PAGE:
In a series of wholly unbelievable, thoroughly convoluted sequences of the story, Conlon shoots Maguire’s son dead—because Maguire’s son was about to shoot Conlon’s son dead. Got that? So—this is true—the elder Conlon calls the elder Maguire, tells him that he just shot and killed Maguire’s son because of the certain set of circumstances that just occurred, and Maguire unbelievably says “you know how this has to end,” which is apparently worldwide Mobster Movie Code Talk for “I have to kill you.” So Jimmy Conlon and his son, Mike Conlon (Joel Kinnaman), who hates his dad and shows it every chance that he can, run through Manhattan all night, dodging bullets, cars, dirty cops, estranged (of course) family members and anyone else who happens to get in their way. A seeming army of people—including a bunch of cops—get shot and wounded or killed, a stereotypical psychotic mob assassin is thrown into the mix, and the entire film devolves into one, huge, long, boring cat-and-mouse chase game that completely lacks suspense, tension, interest, common sense or intelligence.
The entire exercise could have been, or should have been, a one-hour episode of “Kojak,” circa 1975.
But as a feature length film, “Run All Night” doesn’t have the energy to carry this now-tired older-men-action-hero trend forward. The film, like the other recent flops in the genre, instead jumps the certain-age shark and pushes everything backwards.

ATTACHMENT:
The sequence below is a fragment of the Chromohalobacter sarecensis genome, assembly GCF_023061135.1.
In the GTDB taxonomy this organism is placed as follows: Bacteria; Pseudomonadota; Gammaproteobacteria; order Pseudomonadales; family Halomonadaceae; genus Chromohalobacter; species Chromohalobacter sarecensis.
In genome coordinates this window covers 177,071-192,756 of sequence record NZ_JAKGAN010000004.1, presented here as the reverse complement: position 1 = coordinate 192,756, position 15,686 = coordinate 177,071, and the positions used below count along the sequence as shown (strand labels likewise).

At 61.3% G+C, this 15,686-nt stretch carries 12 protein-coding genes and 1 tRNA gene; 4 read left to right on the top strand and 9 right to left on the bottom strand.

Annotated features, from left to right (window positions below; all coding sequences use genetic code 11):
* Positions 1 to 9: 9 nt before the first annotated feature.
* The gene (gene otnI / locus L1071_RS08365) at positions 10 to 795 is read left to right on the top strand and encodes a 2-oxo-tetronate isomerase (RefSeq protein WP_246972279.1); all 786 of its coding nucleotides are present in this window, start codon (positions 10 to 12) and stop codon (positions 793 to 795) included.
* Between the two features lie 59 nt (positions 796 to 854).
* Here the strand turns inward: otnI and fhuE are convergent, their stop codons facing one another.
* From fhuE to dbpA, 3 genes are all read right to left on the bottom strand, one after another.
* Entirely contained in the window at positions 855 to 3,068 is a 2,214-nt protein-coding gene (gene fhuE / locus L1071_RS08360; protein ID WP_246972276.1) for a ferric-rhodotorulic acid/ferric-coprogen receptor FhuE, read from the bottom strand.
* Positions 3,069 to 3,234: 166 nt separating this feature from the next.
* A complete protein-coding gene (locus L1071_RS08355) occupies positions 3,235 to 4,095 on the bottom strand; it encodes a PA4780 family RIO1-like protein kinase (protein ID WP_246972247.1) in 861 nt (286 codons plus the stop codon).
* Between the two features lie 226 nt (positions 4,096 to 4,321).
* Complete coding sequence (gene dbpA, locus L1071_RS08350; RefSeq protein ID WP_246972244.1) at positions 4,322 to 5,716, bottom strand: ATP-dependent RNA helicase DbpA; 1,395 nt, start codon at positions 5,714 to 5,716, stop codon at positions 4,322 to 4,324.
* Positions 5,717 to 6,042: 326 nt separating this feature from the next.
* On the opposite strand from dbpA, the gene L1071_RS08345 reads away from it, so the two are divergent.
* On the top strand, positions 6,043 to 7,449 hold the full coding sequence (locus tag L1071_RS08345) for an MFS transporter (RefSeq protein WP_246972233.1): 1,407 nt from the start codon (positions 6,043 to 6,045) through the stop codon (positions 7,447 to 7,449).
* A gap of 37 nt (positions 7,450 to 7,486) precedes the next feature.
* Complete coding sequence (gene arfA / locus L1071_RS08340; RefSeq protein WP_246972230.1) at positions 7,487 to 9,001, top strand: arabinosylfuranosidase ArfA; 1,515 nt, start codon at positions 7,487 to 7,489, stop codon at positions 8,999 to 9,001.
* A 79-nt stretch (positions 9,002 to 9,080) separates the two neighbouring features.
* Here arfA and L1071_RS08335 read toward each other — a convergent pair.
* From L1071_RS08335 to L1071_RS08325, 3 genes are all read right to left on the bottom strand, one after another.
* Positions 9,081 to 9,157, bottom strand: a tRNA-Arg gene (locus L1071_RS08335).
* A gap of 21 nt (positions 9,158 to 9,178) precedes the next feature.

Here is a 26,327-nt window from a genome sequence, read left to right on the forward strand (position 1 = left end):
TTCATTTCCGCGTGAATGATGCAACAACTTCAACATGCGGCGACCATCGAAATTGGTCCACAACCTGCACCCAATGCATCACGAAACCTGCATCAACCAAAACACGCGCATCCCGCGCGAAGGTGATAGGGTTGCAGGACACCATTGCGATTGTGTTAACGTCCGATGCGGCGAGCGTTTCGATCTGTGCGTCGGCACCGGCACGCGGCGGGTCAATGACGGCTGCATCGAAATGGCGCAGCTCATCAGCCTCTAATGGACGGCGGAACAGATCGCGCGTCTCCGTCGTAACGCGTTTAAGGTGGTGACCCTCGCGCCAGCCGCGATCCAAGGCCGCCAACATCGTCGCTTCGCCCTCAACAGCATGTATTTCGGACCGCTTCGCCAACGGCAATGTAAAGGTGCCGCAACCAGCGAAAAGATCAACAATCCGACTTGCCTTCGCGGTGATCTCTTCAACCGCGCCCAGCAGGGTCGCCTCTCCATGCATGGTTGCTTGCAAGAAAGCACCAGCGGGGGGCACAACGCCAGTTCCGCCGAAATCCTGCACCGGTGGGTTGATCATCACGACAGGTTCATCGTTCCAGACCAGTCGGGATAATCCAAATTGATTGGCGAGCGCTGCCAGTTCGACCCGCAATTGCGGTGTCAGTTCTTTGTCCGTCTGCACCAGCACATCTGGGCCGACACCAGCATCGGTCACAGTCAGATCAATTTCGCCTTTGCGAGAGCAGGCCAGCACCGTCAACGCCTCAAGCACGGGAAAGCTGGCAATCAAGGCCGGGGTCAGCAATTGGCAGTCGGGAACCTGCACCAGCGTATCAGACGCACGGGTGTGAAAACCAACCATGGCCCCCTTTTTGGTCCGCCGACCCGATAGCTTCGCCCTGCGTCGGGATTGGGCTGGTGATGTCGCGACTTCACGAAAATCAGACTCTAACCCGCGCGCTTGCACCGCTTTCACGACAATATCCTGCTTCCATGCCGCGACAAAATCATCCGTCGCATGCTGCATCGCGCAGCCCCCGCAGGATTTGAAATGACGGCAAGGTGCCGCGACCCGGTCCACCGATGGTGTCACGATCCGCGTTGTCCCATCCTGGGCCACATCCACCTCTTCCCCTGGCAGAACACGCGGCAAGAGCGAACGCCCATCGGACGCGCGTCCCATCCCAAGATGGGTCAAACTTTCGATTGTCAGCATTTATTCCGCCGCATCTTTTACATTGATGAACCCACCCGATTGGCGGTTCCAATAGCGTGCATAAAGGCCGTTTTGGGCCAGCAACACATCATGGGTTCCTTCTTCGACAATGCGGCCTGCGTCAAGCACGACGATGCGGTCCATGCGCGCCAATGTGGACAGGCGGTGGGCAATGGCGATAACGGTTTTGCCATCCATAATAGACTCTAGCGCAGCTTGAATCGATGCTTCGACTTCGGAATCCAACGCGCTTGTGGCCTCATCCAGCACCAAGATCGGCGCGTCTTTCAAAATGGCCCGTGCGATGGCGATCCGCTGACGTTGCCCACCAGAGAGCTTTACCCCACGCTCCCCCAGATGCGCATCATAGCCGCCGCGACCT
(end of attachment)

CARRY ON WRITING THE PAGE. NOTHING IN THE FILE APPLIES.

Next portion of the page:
Liam Neeson and Ed Harris, to their credit, do what they can with their considerable acting abilities to instill their drearily-written characters with real life, emotion and acting, but they are swimming against a dying tide in a dead red sea of diluted action movie blood and guts.
The stereotyped, clichéd writing and direction disappointingly overtake Neeson and Harris and even respectful vets Vincent D’Onofrio as a good cop (one of the few good souls in the film) and good ol’ Bruce McGill in a small role as a Maguire flunky.
If there is anything good, anything positive at all, from “Run All Night,” “Bullet to the Head,” “Taken 2,” “Taken 3,” “Expendables 2,” “Expendables 3,” “The Last Stand” “A Good Day to Die Hard,” and the second, third, fourth, fifth and sixth “Fast and Furious” films, it is that they will force all of the men starring in these dreadful movies to– having proven themselves worthy and macho and alive and physically fit once and for all to the world for an impressive, good run–return to more intelligent and thoughtful films.
Perhaps Neeson can practice a new Hollywood conference room pitch, slightly tweaking his now-classic speech from the first “Taken:”
“I don’t know who you are as a director or producer. I don’t know what character you want me to play. If you are looking for a high-priced actor, I can tell you that I already have money. But what I do have, too, are a very particular set of acting skills, acting skills that I have acquired over a very long career in film. Skills that can make me a star for director and producer people like you. If you let me act in your dramatic film now, that’ll be the end of it. I will not look for you, I will not pursue you. But if you don’t, I will star in another action film, I will find your latest action film, and I will kill you at the box office.”